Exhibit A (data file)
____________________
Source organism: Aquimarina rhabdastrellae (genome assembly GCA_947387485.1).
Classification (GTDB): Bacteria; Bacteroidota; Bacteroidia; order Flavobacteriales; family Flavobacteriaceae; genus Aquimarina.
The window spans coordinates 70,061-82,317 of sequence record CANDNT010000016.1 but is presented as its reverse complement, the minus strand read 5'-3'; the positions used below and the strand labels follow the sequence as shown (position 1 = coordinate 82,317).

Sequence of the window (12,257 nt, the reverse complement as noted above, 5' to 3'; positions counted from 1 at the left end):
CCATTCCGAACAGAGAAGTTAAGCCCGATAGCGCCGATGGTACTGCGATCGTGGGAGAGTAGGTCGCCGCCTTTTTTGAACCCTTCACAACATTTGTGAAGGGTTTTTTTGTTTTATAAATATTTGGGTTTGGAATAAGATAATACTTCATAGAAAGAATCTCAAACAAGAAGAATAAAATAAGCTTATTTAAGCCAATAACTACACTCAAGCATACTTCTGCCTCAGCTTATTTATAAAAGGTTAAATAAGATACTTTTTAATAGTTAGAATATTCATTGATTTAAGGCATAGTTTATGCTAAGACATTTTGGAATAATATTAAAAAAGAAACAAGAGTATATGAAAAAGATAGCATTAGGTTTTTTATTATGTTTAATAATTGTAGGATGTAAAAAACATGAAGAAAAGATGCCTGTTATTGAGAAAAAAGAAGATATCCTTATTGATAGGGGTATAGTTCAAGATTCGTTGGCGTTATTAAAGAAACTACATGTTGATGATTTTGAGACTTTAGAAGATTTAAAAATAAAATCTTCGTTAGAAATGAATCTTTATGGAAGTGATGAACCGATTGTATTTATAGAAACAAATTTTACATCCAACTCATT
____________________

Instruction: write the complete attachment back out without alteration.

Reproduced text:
Source organism: Aquimarina rhabdastrellae (genome assembly GCA_947387485.1).
Classification (GTDB): Bacteria; Bacteroidota; Bacteroidia; order Flavobacteriales; family Flavobacteriaceae; genus Aquimarina.
The window spans coordinates 70,061-82,317 of sequence record CANDNT010000016.1 but is presented as its reverse complement, the minus strand read 5'-3'; the positions used below and the strand labels follow the sequence as shown (position 1 = coordinate 82,317).

Sequence of the window (12,257 nt, the reverse complement as noted above, 5' to 3'; positions counted from 1 at the left end):
CCATTCCGAACAGAGAAGTTAAGCCCGATAGCGCCGATGGTACTGCGATCGTGGGAGAGTAGGTCGCCGCCTTTTTTGAACCCTTCACAACATTTGTGAAGGGTTTTTTTGTTTTATAAATATTTGGGTTTGGAATAAGATAATACTTCATAGAAAGAATCTCAAACAAGAAGAATAAAATAAGCTTATTTAAGCCAATAACTACACTCAAGCATACTTCTGCCTCAGCTTATTTATAAAAGGTTAAATAAGATACTTTTTAATAGTTAGAATATTCATTGATTTAAGGCATAGTTTATGCTAAGACATTTTGGAATAATATTAAAAAAGAAACAAGAGTATATGAAAAAGATAGCATTAGGTTTTTTATTATGTTTAATAATTGTAGGATGTAAAAAACATGAAGAAAAGATGCCTGTTATTGAGAAAAAAGAAGATATCCTTATTGATAGGGGTATAGTTCAAGATTCGTTGGCGTTATTAAAGAAACTACATGTTGATGATTTTGAGACTTTAGAAGATTTAAAAATAAAATCTTCGTTAGAAATGAATCTTTATGGAAGTGATGAACCGATTGTATTTATAGAAACAAATTTTACATCCAACTCATT